Rob DemoskyESPN staff writer7 minutes of reading
GREEN BAY, Wis. — Forget everything you thought you knew about how players get to the NFL. A pair of Green Bay Packers rookies have proven that.
First-round pick Lukas Van Ness didn’t start out as a Herculean pass rusher, and second-round pick Luke Musgrave wasn’t always a smooth-stepping tight end.
Before they wore shoulder pads, they put on skates and skis.
Don’t just imagine what a 6-foot Van Ness looked like on the rink.
There is video evidence:
And lest you think skiing didn’t come well before soccer for Musgrave, who came from a soccer family, just ask his mom — a former member of the U.S. Development Ski Team as a teenager.
“When I was 2 years old I got him skiing, and at 5 he started racing,” Amy Musgrave recalled. “He didn’t start Pop Warner until he was 7.”
And it wasn’t just hobbies.
They were lifestyles.
Van Ness played hockey all the way through his senior year of high school and was a key member of the 2019–2020 Barrington (Illinois) club hockey team that reached the state semifinals before the COVID-19 pandemic canceled the rest of the season.
Musgrave still participated in downhill races until his sophomore year of high school in Bend, Oregon.
PACKERS GENERAL MANAGER Brian Gutekunst thought about it, but couldn’t come up with an answer.
“I would have to go back and look through things to see if there were any hockey guys,” he said when asked if he’s ever scouted a player with a hockey background.
For Van Ness, the hockey player, physicality was his game, and he accumulated the penalty minutes to prove it, though he believes it was more because of his size — he estimated he skated 6-8 — than anything malicious.
“Honestly, a lot of it was unfair, I think,” Van Ness said.
“I always thought I was a very clean player, but unfortunately because of my size and the physicality I played with and [smaller-sized] the guys on the other side of it, the refs didn’t like it too much.”
Van Ness didn’t get serious about football until late in middle school, and when he got to high school, Barrington coach Joe Sanchez kept him on a traditional developmental path.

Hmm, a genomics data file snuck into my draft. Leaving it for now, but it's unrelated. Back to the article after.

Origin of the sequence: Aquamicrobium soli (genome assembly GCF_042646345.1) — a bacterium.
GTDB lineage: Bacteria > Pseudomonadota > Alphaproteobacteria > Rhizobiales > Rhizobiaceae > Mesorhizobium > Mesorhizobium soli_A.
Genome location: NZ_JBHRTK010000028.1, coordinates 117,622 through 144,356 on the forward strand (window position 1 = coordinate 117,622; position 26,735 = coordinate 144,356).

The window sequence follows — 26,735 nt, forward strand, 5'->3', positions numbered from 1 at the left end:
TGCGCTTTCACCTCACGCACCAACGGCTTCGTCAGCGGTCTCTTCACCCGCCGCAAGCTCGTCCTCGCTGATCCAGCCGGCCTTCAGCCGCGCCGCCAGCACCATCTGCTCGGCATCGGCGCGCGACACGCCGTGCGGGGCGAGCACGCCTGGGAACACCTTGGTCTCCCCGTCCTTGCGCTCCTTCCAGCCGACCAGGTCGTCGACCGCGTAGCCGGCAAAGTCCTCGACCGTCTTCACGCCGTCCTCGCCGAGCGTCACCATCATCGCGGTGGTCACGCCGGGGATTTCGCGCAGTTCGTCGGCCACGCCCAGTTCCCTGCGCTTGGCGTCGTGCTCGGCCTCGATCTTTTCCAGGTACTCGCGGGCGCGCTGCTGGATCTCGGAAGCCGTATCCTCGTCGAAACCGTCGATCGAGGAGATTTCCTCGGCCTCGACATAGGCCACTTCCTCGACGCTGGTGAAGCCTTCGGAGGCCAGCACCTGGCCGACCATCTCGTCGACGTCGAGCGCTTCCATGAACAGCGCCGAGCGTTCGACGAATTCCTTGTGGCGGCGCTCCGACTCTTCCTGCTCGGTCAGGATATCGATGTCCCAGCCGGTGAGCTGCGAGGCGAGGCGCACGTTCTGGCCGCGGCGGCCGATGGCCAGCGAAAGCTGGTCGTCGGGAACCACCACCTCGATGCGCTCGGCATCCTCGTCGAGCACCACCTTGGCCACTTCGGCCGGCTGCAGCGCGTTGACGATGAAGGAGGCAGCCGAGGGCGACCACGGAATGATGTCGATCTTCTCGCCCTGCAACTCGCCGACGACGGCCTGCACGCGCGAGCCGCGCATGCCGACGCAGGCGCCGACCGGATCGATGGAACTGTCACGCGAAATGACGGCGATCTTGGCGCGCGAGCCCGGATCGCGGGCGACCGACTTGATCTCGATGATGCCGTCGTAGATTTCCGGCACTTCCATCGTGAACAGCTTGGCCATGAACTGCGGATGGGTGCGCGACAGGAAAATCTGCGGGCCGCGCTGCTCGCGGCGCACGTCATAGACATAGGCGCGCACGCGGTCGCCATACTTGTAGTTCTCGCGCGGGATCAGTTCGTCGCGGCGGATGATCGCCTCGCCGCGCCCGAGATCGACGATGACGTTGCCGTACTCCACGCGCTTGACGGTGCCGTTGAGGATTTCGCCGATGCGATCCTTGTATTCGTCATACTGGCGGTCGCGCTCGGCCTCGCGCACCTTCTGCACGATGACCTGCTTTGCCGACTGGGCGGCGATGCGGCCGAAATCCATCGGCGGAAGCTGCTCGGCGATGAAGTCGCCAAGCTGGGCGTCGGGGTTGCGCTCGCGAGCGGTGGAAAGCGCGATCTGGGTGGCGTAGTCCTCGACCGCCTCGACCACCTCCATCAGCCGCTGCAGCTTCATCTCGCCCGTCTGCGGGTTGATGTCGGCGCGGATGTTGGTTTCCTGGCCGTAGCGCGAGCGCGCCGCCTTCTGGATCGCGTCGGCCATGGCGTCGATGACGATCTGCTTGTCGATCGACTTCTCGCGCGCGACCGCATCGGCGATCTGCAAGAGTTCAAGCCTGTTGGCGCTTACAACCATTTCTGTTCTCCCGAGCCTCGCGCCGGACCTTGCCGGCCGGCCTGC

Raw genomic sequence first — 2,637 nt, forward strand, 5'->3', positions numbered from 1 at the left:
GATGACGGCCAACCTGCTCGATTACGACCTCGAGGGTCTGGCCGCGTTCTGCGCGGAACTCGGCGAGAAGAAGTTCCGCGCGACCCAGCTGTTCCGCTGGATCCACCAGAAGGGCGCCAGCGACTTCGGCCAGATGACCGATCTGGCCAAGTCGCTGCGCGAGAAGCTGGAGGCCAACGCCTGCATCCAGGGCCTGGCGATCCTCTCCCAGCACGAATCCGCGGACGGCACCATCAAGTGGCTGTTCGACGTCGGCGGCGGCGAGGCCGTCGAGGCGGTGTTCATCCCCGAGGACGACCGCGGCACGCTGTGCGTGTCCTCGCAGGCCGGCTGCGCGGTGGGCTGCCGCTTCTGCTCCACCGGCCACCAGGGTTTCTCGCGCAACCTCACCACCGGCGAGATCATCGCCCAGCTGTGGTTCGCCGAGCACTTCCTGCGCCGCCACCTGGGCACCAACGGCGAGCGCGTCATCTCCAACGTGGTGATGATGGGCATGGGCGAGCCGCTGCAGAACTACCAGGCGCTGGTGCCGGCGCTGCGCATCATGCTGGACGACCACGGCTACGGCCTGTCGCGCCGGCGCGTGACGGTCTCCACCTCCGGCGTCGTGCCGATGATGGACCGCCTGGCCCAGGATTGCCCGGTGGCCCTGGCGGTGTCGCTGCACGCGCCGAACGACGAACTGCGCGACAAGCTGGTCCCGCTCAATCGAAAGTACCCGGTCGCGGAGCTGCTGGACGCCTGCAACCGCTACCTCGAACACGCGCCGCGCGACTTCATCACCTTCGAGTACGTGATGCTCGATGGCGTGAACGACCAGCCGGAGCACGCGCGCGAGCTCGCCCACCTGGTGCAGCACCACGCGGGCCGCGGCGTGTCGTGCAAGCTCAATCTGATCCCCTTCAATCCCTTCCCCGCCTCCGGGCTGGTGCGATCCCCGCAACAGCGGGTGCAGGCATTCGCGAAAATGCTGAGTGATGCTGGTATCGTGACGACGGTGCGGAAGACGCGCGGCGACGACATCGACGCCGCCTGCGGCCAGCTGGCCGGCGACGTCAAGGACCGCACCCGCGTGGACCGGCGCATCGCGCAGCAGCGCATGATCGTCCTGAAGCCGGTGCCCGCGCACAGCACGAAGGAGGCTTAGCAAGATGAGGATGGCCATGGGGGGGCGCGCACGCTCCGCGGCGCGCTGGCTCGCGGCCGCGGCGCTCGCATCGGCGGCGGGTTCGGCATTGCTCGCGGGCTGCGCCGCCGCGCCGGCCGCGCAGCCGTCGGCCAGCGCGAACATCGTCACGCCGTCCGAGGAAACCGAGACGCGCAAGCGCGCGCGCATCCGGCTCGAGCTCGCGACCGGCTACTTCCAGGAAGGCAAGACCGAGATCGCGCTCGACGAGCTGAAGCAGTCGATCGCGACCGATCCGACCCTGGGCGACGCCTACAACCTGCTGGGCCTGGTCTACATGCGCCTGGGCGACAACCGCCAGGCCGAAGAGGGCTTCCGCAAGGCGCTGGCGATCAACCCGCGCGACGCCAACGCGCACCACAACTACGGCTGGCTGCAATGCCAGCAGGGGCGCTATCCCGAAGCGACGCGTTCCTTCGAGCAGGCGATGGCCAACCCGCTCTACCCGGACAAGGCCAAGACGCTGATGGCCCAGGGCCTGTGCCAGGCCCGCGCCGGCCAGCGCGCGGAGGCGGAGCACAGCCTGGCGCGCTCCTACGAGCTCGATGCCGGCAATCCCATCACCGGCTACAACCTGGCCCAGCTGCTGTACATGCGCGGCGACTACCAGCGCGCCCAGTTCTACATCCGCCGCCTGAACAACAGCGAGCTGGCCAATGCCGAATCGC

As a freshman, he played on the freshman team.
As a sophomore, he was on the sophomore team.
He did not play a varsity snap until his junior year.
“It wasn’t for lack of talent – he was big, tall, long and athletic,” Sanchez said. “I think it was a blessing because he got the opportunity to continue learning the game but also be with his friends.
“And that twist, you can’t underestimate that. I think a lot of that is what kept Lukas in football and maybe not just choosing to focus on hockey because so many of his best friends played football.
Sanchez wasn’t just OK with Van Ness continuing to play hockey, he encouraged it.
“We’ve had guys play football and hockey, but they haven’t been linemen,” Sanchez said. “They’ve been defensive backs, a running back, a linebacker. But never a lineman, never someone that big.”
And he kept getting bigger.
“He wasn’t in the weight room as much as he could have been, and understandably so, because he was a two-sport athlete,” Sanchez said.
Because of his late start in football, Van Ness’ early scholarship offers were from the Ivy League and smaller Division I programs until he attended a camp at Lindenwood University in St. Louis during the summer between his junior and senior years.
Then the big schools came calling, and Van Ness chose Iowa.
But he wasn’t quite done with hockey yet, and the Iowa coaches were fine with that, even though it was a combination of two sports that were foreign to them.
“Through this process and sitting down with all these coaches and interviews, they’ve said I’m one of the first people they’ve ever come across who played both hockey and soccer growing up,” Van said Ness.
Van Ness hasn’t laced up his skates since high school, but to this day he believes it was crucial to his soccer development.